I should have taken them back, but I didn’t. I kept quiet because it was the end of our session and there wasn’t time to discuss this in depth and I needed to get ready for my next client. I heard the phrase, “this is my job” as it came out of my mouth and thought about what it would sound like to my client: this is my job, to listen to other people’s fears and complications. This is what I do all day, and often the only thing I want to do all day. What does that make me sound like? What type of a person wants to wade through a stranger’s misery day after day? I want to say it’s because I want to help. I think I can help.

Given the opportunity to think about it, I would have liked to have offered a short summary of how listening to their problems is what I am trained to do, that I have my own supervision and therapy I can go to if anything said to me became too much. But I would have reiterated that the space is theirs to use as they wish, as am I. There’s a part of me that wants to reassure and rescue, to reiterate how much I love my job and remind them that they aren’t burdening me with anything. But that’s not necessarily what my clients are asking. And to say they are not a burden may suggest that their problems are not as heavy to me as they feel to them, which would also be a lie.

There’s a really fine line between taking what my clients tell me and holding it in the room instead of taking what they tell me home. To hold it in the room is to do my job to support my client. Not letting it leave the room and taking it home is my job as part of supporting my own self-care. But to explicitly describe this feels clinical. Telling someone that I am sitting with them because it is my job feels superficial, as though the time they spend with me is simply a paycheck — which could not be further from the truth.

In reality, when it does get heavy, I will measure how the heaviness is affecting me and discuss that with my supervisor. I will discuss it (anonymously and confidentially, with no identifying details) with my peers and I may practice the different responses I might try in the next session in a role play. I may look for extra readings, I may work out a little more in the gym, or buy an extra bottle of wine and binge watch something on Netflix. I will endeavor to bring up how I’m feeling with my client because it may be something that they themselves have been struggling to name and my opening up might help empower them to name their own emotions. I might stomp my feet a little and berate the way the world works. I will always return to the room, to the client and sit in the muddy puddle of whatever emotion feels most overwhelming. I will bear witness and I will try my hardest to hold because that is my job – that is what I am there to do.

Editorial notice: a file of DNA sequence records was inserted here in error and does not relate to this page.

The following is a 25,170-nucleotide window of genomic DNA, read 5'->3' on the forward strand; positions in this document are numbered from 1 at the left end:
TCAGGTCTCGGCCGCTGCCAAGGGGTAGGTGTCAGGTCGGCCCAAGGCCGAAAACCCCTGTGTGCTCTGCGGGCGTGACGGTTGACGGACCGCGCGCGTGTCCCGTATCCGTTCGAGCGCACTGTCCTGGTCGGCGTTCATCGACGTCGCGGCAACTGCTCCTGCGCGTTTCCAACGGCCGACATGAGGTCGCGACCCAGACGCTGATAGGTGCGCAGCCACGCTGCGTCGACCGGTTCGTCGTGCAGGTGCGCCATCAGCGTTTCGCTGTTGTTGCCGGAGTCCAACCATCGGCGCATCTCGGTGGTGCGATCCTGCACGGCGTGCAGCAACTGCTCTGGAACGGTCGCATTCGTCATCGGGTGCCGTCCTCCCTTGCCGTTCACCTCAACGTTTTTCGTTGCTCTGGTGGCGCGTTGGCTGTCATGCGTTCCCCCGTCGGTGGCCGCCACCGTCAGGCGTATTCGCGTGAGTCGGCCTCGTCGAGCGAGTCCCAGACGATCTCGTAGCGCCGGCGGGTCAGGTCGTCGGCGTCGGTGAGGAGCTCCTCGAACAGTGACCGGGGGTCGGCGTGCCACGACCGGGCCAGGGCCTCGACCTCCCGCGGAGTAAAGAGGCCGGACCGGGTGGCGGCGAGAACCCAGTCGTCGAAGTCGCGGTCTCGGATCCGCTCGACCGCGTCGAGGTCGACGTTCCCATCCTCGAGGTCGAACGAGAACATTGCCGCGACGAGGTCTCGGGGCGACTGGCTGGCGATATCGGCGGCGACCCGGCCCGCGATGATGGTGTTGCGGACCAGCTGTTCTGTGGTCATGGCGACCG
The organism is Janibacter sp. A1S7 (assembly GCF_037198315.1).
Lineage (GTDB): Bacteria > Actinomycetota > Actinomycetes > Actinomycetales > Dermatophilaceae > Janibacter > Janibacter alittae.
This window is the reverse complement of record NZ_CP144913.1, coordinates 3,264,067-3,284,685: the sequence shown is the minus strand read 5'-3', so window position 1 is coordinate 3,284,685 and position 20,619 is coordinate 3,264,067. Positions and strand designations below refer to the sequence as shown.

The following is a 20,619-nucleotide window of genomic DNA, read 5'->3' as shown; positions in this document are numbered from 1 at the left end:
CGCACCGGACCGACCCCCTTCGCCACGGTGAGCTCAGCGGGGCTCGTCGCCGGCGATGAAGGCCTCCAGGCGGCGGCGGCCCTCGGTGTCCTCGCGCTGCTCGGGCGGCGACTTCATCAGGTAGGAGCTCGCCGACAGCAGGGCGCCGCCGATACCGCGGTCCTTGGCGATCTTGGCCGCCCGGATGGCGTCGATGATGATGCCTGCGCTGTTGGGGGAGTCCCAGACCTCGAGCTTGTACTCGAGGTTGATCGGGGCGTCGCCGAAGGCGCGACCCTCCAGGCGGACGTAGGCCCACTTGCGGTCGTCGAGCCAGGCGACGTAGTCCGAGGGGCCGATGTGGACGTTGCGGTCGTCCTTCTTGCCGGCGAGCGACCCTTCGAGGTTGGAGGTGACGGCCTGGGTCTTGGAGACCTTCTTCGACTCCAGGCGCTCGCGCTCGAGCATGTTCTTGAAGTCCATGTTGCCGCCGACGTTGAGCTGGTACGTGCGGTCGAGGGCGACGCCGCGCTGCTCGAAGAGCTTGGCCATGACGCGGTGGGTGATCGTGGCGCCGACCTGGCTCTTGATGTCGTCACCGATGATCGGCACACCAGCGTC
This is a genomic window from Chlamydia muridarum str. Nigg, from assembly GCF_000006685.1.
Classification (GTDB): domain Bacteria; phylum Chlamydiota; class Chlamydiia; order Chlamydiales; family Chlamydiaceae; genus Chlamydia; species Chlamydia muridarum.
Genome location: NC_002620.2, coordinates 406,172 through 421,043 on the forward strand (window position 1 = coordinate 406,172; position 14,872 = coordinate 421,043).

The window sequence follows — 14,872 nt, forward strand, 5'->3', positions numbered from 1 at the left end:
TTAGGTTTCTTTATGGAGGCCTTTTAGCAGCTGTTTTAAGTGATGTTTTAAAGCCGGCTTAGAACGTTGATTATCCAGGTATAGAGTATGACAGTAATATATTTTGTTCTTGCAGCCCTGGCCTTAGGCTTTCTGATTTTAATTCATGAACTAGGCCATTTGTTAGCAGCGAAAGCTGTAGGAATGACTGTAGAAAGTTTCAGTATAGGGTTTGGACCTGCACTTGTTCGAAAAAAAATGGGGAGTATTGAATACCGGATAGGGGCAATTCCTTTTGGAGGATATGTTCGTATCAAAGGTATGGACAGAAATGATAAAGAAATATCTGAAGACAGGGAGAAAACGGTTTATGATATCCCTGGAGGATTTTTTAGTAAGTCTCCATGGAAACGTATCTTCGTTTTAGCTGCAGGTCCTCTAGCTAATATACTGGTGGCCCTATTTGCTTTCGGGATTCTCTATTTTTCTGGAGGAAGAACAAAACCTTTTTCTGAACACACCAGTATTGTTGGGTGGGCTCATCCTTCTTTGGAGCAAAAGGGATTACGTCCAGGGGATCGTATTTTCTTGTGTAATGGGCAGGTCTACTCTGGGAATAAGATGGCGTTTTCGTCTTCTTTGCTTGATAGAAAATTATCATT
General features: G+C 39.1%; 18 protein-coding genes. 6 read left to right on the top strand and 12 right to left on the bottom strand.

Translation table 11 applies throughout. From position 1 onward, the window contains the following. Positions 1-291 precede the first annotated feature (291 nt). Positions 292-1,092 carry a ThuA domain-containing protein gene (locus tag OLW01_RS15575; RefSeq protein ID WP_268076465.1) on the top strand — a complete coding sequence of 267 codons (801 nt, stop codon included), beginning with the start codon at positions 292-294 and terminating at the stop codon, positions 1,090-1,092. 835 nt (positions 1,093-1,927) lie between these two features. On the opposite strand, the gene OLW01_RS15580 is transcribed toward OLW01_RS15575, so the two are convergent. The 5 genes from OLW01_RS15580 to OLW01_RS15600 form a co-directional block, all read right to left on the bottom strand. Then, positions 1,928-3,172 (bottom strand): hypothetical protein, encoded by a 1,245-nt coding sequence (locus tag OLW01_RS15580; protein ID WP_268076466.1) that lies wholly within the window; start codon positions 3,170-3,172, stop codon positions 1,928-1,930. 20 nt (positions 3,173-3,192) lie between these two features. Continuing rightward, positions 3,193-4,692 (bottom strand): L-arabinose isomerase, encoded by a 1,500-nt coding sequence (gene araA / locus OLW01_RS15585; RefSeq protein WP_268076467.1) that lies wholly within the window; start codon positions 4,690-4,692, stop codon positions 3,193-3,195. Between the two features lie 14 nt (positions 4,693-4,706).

In truth, I believe without a doubt that this is what I am supposed to be doing. So yes, it’s ok that you tell me everything you’re worried about, everything you don’t like or even your deepest fears and your most superficial ones. Because it is my job, but also because it’s what I love doing; because it’s what I believe is my life’s purpose; because if there is some divine providence somewhere that’s dictating my life story, “Listener” is scribbled all over my book’s cover.

I would love to tell my clients just how privileged I feel to be able to listen to what they wish to tell me; how lucky I feel to know that I can make a living out of something I believe in; how yes, this is my job, but it’s also my calling; how actually, they may be giving me far more than I could ever give them back.



Contour Queen: The Power Of Makeup Revisited

A few years ago, I wrote a piece called “Send In The Clowns”. As a photography student who was enthralled by feminism and bodily autonomy, I captured my thoughts on makeup through a series of pictures that expressed my confusion- whether weaing makeup was feminist or not. Two years on, I would’ve never thought that my makeup journey would have progressed this much, and my thoughts around feminism related to makeup have finally become clear.


I’ve had to defend my choice to wear makeup amongst feminist circles countless times, which was disheartening, to say the least, when I started out experimenting with makeup. I’ve always seen makeup as a form of self-care, so to be met with negativity (especially from people I looked up to) made me question whether I was damaging my feminist integrity.


I can’t say when the turning point was. I just stopped caring. I slowly began to realise that I loved what makeup could do for me, and starting owning it. Being a perfectionist, I would spend hours upon hours replicating beautiful looks I’d seen, getting frustrated when I couldn’t get it 100% right. However, slowly but surely, I started getting it “right”. I didn’t have to meticulously plan out every look I was doing the night before, making sure I had all the right palettes ready for me to start first thing in the morning. It was so empowering.


I still had thoughts that were harmful to myself and others around me; maybe I was better without makeup on, more natural, maybe I would be seen as intimidating to others by having strong brows and bold lips. Was I supporting an industry that makes it’s money by tearing women’s self-confidence down, telling them that a blemish is the end of the world, and that no one will love them if they have chubby cheeks? After some tough talks with myself, I came to realise that it was the intention behind my cosmetic obsession that what was really mattered in my personal journey. I wore makeup as an extension of my personality, as a creative outlet, and as part of a self-care routine; and identifying this felt profoundly feminist. 18579307_1898696840350555_2027954573_n

From this long and exhausting journey, I started to love my own skin. I became aware of why my skin would break out, and learnt to forgive myself for mistakes. I became more conscious on what would give me the best value for money in regards to what products I was buying, and hugely boosted my creativity. I stepped out of my comfort zone, and reaped the benefits of it. As I realised that I was good at what I do, I was being told that I looked confident, and I felt it.